- Do you watch YouTube videos and drool over the photographer’s gear?
- Have you ever bought a piece of equipment because a friend or someone you admire has one or recommended it to you, but you have no clue how to use it?
- Do you have any brand-new equipment sitting in its box in the closet, unopened?
- Have you upgraded your tripod more than three times? Or do you have more than three tripods?
- Do you have a storage problem because you have too many camera bags, backpacks, etc.?
- Do you own a flash (speedlight) or studio lights that you have no clue how to use?
- Do you need to consult the user manual or do a Google search to figure out how to change a setting or something on your camera which you’ve had for over a year?
- Do you have three computers, six hard drives, and four monitors (or similar)? Remember computers are part of your gear too.
If you said YES more often than NO, then you might have GAS. But don’t worry, it is treatable. Help is coming!
How to cure or avoid GAS
If you think that you are suffering from GAS, it’s not the end of the world. There are a few things you can do right now to combat it and make a fresh start.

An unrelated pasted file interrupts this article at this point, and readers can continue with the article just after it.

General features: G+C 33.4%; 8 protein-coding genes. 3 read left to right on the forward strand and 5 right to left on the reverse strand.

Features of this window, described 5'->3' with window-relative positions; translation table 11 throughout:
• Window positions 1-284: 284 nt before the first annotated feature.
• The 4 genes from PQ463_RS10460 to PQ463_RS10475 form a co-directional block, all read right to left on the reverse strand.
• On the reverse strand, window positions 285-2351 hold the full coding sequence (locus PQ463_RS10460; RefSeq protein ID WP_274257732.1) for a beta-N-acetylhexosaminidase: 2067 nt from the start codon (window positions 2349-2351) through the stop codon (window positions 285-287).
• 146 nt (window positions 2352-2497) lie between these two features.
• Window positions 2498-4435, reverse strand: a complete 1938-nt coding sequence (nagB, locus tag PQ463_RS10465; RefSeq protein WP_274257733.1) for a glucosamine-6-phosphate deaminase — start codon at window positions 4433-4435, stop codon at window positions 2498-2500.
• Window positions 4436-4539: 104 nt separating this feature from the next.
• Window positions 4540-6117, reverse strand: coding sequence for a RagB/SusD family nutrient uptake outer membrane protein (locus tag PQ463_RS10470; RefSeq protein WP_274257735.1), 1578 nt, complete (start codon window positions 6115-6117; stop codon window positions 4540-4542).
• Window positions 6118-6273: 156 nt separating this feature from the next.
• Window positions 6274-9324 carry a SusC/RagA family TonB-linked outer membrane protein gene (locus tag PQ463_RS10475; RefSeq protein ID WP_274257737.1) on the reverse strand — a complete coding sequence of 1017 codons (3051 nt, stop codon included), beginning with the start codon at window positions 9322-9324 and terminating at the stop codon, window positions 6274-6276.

NOTE: If you think a friend of yours has GAS, send them this article, discuss it, and have a good laugh.
The first thing you need to do is put a freeze on buying anything new. Resist the temptation and just go cold turkey. Then make sure you implement some or all of the following immediately:
- Avoid visiting your local camera store, B&H Photo’s website, and Amazon. No browsing of any kind, you need to steer clear of all temptation.
- Do an inventory of all your photography gear (it’s a good idea for your insurance coverage anyway) and make note of any bits you aren’t currently using or have never used.